Did you know that older intact female dogs can suffer from a deadly disease called Pyometra? Pyometra in dogs is a disease that needs to be treated immediately.
What is Pyometra in Dogs?
Pyometra in dogs is a life-threatening infection of the uterus. The disease got its name from the medical terms “Pyo” (meaning pus) and “metra” (meaning uterus or womb).
Pyometra is what happens when the uterus accumulates infective fluid. This disease mostly affects older female dogs who have not been spayed. Pyometra has two classifications:
- Open Pyometra–This means that the cervix of the infected dog is open – causing the pus that may be yellow, cream, greenish or bloody to come out from the vagina.
- Closed Pyometra – With closed Pyometra, the cervix remains closed. This poses more danger than the open Pyomera since the pus isn’t drained out of the body. This can make your dog very sick and develop blood poisoning or toxemia. Left untreated, a closed Pyometra can lead to dehydration, kidney failure, blood poisoning, and death.
There is also something called “Stump Pyometra”, which happens to spayed dogs. This is very rare and only happens to females who were left with small parts of the uterus after spaying. Since the remaining womb is small, Stump Pyometra and its signs tend to be less severe. But treatment is still necessary to prevent complications.
What Causes Pyometra in Dogs?
Pyometra happens as a result of hormonal changes in the female dog’s reproductive tract. When your German Shepherd is in “heat” or “estrus”,the body stops white blood cells, which protect the body against infections, from entering the uterus. By inhibiting the entrance of these immune cells, the body makes the uterus safe for sperm cells to enter, promoting conception.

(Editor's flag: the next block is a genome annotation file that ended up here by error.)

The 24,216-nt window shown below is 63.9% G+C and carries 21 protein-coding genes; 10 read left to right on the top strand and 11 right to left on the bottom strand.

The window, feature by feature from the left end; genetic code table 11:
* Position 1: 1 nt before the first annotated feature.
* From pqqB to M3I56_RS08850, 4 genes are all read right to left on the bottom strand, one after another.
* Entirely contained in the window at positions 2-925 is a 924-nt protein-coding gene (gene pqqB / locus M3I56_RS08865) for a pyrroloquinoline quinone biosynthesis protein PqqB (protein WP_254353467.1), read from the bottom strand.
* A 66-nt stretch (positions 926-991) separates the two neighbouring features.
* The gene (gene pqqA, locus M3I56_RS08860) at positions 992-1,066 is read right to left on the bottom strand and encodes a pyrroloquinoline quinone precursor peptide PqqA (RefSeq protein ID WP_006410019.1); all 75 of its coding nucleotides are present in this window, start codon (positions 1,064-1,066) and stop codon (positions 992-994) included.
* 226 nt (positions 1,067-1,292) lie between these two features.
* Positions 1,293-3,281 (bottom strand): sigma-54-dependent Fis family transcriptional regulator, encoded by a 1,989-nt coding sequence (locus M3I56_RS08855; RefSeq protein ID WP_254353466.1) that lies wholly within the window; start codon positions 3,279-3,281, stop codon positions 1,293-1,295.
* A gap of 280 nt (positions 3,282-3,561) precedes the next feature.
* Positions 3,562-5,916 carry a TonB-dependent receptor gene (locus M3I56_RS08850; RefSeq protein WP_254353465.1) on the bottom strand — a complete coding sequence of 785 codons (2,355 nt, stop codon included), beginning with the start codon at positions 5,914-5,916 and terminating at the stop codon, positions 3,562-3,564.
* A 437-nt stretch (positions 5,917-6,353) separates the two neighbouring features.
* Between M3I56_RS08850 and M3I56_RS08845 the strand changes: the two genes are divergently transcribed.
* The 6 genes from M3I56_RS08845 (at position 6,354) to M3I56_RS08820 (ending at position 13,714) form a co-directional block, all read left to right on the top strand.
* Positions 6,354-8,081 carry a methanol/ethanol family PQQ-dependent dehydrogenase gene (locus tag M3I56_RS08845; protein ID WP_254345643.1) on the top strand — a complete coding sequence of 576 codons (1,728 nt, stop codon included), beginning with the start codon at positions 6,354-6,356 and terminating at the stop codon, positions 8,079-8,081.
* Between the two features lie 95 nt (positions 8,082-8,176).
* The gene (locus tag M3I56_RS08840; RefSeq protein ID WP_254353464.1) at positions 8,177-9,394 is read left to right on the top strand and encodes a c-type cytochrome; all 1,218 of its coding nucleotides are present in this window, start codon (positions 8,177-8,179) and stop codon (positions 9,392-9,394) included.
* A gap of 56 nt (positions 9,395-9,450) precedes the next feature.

After the dog’s heat period, the progesterone hormone levels remain highfor up to two months. The high levels of progesterone cause the uterine lining to thicken – preparing the body for pregnancy and fetal development. If a female does not get pregnant for several consecutive cycles, the lining of the uterus continues to thicken. After that, Cystic Endometrial Hyperplasia – a condition where in cysts start growing from within the tissues – may occur.The thickened and cystic lining then releases fluids that make the uterus an ideal breeding ground for bacteria.
Some dogs undergo hormone therapy. Do note that the use of progesterone-based drugs may also be the culprit for thickening of the lining of the uterus. These drugs may also contribute to the likeliness of a dog to suffer from uterine infections.
Pyometra, or the uterine infection itself, often starts developing two to eight weeks after the last heat cycle. During the heat cycle up until a few weeks, the cervix remains open as the body’s means to letsperm in for pregnancy. When the cervix is open, bacteria like the E. Coli can enter theuterus. And since the thickened and cystic lining of the uterus secretes fluids that make the organ ideal for bacterial growth, severe infection may follow.
Typically, the body will try to expel the bacteria on its own. But because of the abnormal condition of the uterine lining and high levels of progesterone, the muscles of the uterus do not contract correctly.
What are the Signs of Pyometra in Dogs?
If your German Shepherd has Pyometra, she will show one or more of the following signs:
- Enlarged belly,
- Loss of appetite,
- Green, yellowish, creamy or bloody discharge or pus from the vagina (Open Pyometra),
- Excessive drinking,
- Frequent urination (with large amounts of urine each time),
- Excessive licking of the genitals,
- Muscle weakness,
- And more.